By Rich Bockmann
A Rosedale office building with ties to a convicted felon notorious for his shady deals throughout the borough went for $24 million when it was sold through a bankruptcy-approved deal in January.
In the transaction brokered by Cushman and Wakefield, New Jersey-based Ivy Equities shelled out $24.25 million for the 230,000-square-foot Cross Island Plaza in Rosedale, a three-story office building with tenants such as Verizon and U.S. Citizenship and Immigration Services.
“On its face, given the location, this transaction had widespread appeal and attracted a great deal of attention. However, the offering was very complex,” Cushman Executive Vice President Gary Gabriel said. “The financial and leasing information was incomplete, and the legal process slowed the transaction process considerably as the auction date approached.”
The building’s seller, Block 12892 Realty Corp., was headed by Georgia Kontogiannis, whose husband, multimillionaire businessman Thomas Kontogiannis, was sentenced to nine years in prison after he pleaded guilty in 2010 for his role in a massive mortgage-fraud scheme.
Thomas Kontogiannis purchased and subdivided Edgewater Development in College Point and staged sales of the properties financed by mortgage loans. He directed others to concoct phony loan files to make it seem as if the properties were being purchased by qualified homeowners when, in fact, he was really selling the properties to family members and employees who were acting as straw buyers.
The mortgages were even backed by sham appraisals showing finished homes when the buildings were not even constructed or had phony addresses. Kontogiannis directed his conspirators to make the monthly payments on the mortgages so they would not become delinquent.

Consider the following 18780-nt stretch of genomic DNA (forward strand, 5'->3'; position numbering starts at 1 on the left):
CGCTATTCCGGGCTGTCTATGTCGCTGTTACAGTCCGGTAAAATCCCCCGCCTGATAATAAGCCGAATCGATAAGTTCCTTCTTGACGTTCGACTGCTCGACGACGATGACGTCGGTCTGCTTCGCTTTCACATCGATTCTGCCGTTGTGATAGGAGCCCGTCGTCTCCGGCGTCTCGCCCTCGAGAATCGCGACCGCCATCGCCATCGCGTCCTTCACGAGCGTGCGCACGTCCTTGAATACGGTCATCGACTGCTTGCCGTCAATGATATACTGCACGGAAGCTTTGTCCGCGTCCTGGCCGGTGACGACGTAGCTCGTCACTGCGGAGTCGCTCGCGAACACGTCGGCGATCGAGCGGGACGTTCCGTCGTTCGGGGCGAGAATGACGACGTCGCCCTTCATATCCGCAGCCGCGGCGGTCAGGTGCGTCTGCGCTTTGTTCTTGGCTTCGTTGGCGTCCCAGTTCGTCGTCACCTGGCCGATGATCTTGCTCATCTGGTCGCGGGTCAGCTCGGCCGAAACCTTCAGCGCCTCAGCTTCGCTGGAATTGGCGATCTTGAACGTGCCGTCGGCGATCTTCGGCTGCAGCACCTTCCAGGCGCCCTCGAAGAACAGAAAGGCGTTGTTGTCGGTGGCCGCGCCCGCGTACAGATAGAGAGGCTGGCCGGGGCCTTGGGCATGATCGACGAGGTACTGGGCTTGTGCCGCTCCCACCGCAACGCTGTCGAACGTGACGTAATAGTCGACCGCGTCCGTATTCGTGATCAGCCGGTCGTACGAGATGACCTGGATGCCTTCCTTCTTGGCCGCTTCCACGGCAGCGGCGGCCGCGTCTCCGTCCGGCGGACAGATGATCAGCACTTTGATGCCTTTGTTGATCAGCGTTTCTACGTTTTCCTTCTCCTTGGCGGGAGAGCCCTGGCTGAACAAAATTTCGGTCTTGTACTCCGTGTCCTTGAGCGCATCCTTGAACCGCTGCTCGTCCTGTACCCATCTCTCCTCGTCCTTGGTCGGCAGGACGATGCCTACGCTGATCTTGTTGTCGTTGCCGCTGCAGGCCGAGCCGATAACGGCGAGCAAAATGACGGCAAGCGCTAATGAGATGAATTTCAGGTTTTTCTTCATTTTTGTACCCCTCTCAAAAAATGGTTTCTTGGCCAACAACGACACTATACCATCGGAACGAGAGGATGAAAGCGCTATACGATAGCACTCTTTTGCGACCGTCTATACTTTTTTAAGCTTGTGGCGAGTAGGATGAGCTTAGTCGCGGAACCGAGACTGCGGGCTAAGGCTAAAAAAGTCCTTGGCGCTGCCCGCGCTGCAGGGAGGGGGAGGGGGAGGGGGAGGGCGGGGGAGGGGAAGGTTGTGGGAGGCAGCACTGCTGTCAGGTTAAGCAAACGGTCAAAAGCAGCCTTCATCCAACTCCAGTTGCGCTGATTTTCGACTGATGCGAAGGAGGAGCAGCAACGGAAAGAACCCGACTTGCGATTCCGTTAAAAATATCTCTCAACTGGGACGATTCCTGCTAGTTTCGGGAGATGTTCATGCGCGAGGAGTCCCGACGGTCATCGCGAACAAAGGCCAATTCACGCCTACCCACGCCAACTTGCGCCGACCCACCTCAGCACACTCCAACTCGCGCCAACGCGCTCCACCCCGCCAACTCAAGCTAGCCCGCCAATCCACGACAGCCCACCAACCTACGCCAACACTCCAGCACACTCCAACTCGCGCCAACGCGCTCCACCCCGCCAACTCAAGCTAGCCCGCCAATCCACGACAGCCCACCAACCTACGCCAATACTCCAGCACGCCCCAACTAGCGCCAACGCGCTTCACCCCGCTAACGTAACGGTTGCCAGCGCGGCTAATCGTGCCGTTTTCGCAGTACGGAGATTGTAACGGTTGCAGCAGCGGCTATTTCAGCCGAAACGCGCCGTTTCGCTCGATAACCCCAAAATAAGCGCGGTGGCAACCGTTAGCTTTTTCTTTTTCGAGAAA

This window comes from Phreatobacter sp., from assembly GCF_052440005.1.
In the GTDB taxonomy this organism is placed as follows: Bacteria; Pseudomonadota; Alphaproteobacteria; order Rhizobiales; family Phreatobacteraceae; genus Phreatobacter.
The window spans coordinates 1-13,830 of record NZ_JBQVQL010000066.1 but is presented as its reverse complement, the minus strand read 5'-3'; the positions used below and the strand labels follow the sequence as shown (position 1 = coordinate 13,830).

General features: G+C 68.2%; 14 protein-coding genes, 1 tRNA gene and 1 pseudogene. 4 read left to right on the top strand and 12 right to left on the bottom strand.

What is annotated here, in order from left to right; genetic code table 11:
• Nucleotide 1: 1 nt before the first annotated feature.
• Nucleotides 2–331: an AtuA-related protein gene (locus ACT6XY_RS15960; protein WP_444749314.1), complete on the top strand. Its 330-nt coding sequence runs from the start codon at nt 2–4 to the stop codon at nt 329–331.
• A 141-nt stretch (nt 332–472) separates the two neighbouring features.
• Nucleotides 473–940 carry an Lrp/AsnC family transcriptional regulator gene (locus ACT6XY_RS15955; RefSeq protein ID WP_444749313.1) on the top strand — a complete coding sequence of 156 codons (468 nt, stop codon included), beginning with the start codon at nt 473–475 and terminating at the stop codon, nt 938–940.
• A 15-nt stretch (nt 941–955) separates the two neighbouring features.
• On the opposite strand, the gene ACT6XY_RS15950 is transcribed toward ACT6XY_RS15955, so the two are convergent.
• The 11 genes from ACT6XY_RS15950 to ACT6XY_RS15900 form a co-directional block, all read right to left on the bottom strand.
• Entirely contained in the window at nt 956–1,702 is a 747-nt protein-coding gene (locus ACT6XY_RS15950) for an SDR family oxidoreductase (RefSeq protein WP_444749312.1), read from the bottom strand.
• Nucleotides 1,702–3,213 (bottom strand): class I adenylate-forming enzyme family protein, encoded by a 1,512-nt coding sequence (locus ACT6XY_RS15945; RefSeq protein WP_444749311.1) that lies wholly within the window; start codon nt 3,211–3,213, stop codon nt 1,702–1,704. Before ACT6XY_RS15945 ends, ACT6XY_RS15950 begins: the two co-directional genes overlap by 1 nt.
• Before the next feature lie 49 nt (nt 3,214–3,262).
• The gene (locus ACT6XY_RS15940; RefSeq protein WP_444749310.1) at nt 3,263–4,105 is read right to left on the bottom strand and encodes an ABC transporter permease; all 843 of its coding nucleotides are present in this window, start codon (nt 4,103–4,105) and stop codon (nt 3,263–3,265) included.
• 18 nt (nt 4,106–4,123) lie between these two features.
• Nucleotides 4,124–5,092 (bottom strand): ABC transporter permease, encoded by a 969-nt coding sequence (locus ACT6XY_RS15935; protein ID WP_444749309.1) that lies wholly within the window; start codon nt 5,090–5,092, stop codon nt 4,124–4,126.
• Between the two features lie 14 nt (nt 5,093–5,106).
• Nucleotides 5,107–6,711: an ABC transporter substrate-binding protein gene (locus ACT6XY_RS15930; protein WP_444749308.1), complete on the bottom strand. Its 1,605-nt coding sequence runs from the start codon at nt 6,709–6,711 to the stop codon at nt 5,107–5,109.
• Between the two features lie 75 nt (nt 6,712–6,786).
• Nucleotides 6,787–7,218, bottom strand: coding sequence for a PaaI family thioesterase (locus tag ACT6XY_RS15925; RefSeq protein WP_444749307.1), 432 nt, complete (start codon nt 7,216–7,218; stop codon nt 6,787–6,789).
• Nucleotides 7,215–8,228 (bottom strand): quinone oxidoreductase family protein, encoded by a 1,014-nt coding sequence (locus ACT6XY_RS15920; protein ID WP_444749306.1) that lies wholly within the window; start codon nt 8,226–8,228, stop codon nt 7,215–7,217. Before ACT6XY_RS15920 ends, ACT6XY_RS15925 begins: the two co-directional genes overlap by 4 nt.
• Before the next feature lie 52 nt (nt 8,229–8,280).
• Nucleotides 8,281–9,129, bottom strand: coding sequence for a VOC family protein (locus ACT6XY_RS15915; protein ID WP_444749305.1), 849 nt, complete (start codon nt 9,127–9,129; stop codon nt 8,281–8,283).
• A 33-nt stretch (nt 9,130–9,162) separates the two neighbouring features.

But the payments ceased in 2007 as Kontogiannis was embroiled in a scheme to launder bribes to California U.S. Rep. Randy Cunningham, a plot for which he was sentenced to more than eight years in prison in 2008.
As a result of Kontogiannis’ mortgage plot, CW Capital initiated a foreclosure action against Block 12892 Realty last year, and the company voluntarily filed for bankruptcy in an attempt to keep its assets together and attract the highest bidder possible.
In addition to his mortgage-scam bust Thomas Kontogiannis has had two other criminal convictions over the last 20 years.
He was arrested in 2000 for receiving more than $2 million in a scheme involving District 29 Superintendent Celestine Miller to rig bids for computer contracts for southeast Queens schools.
The charges against Kontogiannis and Miller were eventually reduced to misdemeanors after they agreed to return the money they made from the scam.
He was also arrested nearly 10 years earlier on charges of bribing a U.S. official to help acquire a visa for a Greek citizen, resulting in a $2,000 fine and five months’ probation.
Reach reporter Rich Bockmann by e-mail at firstname.lastname@example.org or by phone at 718-260-4574.